The Nicaraguan government has arrested 134 persons suspected of aiding anti-Sandinista rebels, including five accused of forming an urban "terrorist cell" to sabotage several targets.

The announcement of the arrests followed the Sandinista government's move Tuesday to broaden restrictions on civil liberties.

Interior Minister Tomas Borge, in a speech Thursday, said the new restrictions are needed to prevent such sabotage attempts, which the Sandinistas blame on the U.S.-supported rebels called contras, or counterrevolutionaries.

But other sources in the Sandinista government, the diplomatic community and political opposition groups said the restrictions were also a response to pressure from nonmilitary opposition groups, particularly Catholic Church leaders and some labor unions.

Borge said the five arrested in Managua made up a "terrorist cell" that had planned to blow up two bus stations, an electrical substation, a supermarket and the office of the Soviet airline Aeroflot.

He said the group was directed by Enrique Bermudez, military chief of the Nicaraguan Democratic Force, which is based along the Honduran-Nicaraguan border.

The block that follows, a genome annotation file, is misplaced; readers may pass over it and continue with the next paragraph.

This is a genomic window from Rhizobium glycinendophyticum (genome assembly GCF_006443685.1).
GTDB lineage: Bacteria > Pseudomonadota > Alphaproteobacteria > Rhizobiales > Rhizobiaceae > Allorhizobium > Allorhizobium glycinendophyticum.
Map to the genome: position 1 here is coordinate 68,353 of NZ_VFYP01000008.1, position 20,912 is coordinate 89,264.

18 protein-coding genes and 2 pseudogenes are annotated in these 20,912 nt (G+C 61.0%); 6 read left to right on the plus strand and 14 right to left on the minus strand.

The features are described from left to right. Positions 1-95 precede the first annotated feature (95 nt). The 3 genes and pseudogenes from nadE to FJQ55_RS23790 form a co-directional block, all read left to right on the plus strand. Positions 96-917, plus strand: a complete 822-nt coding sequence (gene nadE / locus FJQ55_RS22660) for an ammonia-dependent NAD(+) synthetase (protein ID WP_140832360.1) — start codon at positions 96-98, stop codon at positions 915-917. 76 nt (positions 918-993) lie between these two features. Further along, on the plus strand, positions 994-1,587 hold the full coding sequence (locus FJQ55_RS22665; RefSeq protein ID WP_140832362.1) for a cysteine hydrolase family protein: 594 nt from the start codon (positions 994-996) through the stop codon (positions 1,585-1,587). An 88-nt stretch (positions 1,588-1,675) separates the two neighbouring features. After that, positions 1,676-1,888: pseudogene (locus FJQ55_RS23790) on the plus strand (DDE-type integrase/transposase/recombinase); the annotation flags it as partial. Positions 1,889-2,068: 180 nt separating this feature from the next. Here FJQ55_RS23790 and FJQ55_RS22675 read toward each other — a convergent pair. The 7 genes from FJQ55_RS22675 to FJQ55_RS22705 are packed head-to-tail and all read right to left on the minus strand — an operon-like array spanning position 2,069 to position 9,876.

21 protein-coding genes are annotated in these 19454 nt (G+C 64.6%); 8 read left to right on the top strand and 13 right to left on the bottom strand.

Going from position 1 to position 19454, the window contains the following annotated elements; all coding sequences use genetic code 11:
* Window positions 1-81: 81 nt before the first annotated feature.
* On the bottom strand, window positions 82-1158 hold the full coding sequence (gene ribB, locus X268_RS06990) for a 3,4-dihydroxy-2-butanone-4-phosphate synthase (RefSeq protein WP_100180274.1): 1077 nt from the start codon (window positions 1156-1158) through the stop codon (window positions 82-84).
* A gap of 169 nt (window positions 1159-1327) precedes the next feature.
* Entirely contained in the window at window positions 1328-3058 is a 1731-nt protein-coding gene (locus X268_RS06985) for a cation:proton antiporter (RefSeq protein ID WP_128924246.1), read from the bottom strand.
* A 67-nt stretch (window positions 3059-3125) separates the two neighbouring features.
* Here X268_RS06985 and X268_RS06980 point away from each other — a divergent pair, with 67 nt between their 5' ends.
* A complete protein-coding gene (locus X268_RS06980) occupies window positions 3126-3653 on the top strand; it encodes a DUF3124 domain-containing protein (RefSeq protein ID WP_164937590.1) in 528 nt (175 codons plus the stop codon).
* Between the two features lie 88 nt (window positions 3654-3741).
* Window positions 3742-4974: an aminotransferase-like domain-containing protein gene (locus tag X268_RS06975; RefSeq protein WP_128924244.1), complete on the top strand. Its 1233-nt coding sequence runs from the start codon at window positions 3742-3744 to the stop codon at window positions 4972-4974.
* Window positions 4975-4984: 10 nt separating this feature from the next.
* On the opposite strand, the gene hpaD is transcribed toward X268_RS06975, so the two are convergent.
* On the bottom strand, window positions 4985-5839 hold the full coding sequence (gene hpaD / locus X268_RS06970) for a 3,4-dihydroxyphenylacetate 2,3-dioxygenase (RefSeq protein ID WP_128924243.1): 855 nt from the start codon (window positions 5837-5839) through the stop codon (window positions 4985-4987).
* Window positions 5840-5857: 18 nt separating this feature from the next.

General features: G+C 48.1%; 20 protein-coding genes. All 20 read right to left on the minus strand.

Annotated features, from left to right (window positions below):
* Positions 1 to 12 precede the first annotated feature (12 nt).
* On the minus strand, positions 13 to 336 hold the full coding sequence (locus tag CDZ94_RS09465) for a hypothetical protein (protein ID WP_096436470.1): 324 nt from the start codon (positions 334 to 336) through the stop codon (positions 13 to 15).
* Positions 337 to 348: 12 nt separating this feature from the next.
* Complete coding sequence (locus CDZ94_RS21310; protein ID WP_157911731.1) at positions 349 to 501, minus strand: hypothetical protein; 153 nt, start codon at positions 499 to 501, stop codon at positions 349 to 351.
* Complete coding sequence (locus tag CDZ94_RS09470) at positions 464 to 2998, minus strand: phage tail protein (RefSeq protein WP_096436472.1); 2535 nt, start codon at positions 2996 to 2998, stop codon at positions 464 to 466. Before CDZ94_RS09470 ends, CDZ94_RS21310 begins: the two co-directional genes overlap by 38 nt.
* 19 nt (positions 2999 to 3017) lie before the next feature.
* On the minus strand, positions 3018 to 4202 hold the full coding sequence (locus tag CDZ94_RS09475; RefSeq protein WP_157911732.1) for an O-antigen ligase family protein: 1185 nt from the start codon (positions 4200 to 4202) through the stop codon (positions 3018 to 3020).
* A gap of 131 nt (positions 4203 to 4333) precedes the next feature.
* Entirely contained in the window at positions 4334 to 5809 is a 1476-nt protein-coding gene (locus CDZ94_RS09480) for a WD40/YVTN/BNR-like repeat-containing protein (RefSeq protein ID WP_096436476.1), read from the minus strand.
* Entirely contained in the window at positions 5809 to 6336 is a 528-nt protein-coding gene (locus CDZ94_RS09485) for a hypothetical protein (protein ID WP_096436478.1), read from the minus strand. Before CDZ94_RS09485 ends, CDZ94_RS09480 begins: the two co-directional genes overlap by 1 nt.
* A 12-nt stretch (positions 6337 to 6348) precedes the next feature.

At a news conference yesterday in the provincial capital of Matagalpa, the Interior Ministry presented 129 alleged contra collaborators, accused of passing information to the rebels, distributing antigovernment propaganda and planning sabotage with explosives.

The prisoners, described by the ministry as peasants, small businessmen and speculators who had been traveling in the mountainous northern war zone, were arrested during the past several months in a joint operation by the defense and interior ministries, officials said.

In a telephone interview from Miami today, Adolfo Calero Portocarrero, leader of the Nicaraguan Democratic Force, denied that the organization has collaborators with explosives in Managua and called the announcement of the arrests a "show to justify suspension of civil rights."

Of the 129 alleged collaborators whose arrest was announced yesterday, he said, "We have people all over the country. It's possible that they were collaborating at one point, and that just now they are being shown."

The decree Tuesday suspended a series of civil liberties, including habeas corpus and the right to strike. The move was described as an extension of a state of emergency that had been declared in the war zones to the entire country.

In his speech Thursday, Borge, a member of Sandinistas' nine-man National Directorate, said the activities of Nicaragua's National Assembly, the "life" of the legal opposition parties and the program to grant autonomy to ethnic groups on the Atlantic Coast would not be affected.

Diplomats, government officials and opposition politicians said the Sandinistas face growing pressures on other, nonmilitary fronts. Cardinal Miguel Obando y Bravo, who has been critical of the Sandinistas, has stepped up his activity, making trips outside Managua to conduct masses.

Some labor unions have stepped up pressure on the government to restore a policy of granting workers a bonus equal to one month's salary every year.